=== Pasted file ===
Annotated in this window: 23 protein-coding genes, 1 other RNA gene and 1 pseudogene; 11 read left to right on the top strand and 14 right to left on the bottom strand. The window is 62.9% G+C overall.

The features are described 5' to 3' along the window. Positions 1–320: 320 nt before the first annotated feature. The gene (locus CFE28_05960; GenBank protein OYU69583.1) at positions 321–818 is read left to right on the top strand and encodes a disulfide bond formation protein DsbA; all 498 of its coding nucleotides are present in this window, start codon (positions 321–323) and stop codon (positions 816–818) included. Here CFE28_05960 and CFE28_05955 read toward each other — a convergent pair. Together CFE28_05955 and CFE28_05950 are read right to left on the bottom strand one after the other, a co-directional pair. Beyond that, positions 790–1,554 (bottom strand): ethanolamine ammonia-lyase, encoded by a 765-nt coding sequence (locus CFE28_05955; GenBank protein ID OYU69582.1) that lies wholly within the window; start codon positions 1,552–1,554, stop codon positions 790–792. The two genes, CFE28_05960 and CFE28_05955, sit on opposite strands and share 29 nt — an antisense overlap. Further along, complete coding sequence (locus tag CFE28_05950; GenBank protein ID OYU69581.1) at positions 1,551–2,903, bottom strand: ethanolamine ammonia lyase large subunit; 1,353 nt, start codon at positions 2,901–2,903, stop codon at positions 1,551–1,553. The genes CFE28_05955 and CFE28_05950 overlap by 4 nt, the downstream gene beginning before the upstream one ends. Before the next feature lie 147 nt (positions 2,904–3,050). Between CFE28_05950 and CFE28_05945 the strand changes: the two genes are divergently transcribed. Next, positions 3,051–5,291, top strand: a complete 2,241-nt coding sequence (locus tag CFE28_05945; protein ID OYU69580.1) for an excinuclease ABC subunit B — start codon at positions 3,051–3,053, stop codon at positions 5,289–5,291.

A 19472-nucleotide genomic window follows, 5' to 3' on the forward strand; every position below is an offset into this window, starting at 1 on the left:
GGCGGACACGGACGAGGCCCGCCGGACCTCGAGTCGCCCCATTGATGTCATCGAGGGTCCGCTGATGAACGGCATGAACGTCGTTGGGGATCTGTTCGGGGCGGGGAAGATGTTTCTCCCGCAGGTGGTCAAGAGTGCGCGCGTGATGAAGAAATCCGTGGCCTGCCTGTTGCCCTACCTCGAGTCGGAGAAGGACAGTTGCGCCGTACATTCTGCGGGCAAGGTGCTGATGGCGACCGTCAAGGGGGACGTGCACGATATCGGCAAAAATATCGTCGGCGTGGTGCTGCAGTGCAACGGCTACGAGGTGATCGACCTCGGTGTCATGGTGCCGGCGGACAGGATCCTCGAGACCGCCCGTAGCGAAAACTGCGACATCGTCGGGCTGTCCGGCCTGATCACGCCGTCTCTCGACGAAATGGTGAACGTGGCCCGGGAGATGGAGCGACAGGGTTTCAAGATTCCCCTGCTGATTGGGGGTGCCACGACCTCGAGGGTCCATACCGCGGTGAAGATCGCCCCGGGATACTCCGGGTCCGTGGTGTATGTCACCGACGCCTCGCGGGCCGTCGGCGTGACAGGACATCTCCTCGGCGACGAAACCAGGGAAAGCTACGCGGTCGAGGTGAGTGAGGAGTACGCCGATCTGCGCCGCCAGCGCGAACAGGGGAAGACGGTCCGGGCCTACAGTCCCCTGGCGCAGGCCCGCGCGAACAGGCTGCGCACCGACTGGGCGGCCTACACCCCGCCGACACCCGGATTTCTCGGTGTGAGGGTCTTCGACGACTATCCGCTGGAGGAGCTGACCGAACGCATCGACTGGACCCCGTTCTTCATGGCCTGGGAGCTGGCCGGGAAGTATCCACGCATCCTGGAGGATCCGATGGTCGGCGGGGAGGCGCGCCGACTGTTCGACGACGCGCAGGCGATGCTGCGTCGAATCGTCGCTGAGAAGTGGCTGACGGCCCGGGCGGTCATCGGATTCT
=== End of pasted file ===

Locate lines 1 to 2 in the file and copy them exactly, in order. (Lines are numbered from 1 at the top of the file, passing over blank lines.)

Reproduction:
Annotated in this window: 23 protein-coding genes, 1 other RNA gene and 1 pseudogene; 11 read left to right on the top strand and 14 right to left on the bottom strand. The window is 62.9% G+C overall.

The features are described 5' to 3' along the window. Positions 1–320: 320 nt before the first annotated feature. The gene (locus CFE28_05960; GenBank protein OYU69583.1) at positions 321–818 is read left to right on the top strand and encodes a disulfide bond formation protein DsbA; all 498 of its coding nucleotides are present in this window, start codon (positions 321–323) and stop codon (positions 816–818) included. Here CFE28_05960 and CFE28_05955 read toward each other — a convergent pair. Together CFE28_05955 and CFE28_05950 are read right to left on the bottom strand one after the other, a co-directional pair. Beyond that, positions 790–1,554 (bottom strand): ethanolamine ammonia-lyase, encoded by a 765-nt coding sequence (locus CFE28_05955; GenBank protein ID OYU69582.1) that lies wholly within the window; start codon positions 1,552–1,554, stop codon positions 790–792. The two genes, CFE28_05960 and CFE28_05955, sit on opposite strands and share 29 nt — an antisense overlap. Further along, complete coding sequence (locus tag CFE28_05950; GenBank protein ID OYU69581.1) at positions 1,551–2,903, bottom strand: ethanolamine ammonia lyase large subunit; 1,353 nt, start codon at positions 2,901–2,903, stop codon at positions 1,551–1,553. The genes CFE28_05955 and CFE28_05950 overlap by 4 nt, the downstream gene beginning before the upstream one ends. Before the next feature lie 147 nt (positions 2,904–3,050). Between CFE28_05950 and CFE28_05945 the strand changes: the two genes are divergently transcribed. Next, positions 3,051–5,291, top strand: a complete 2,241-nt coding sequence (locus tag CFE28_05945; protein ID OYU69580.1) for an excinuclease ABC subunit B — start codon at positions 3,051–3,053, stop codon at positions 5,289–5,291.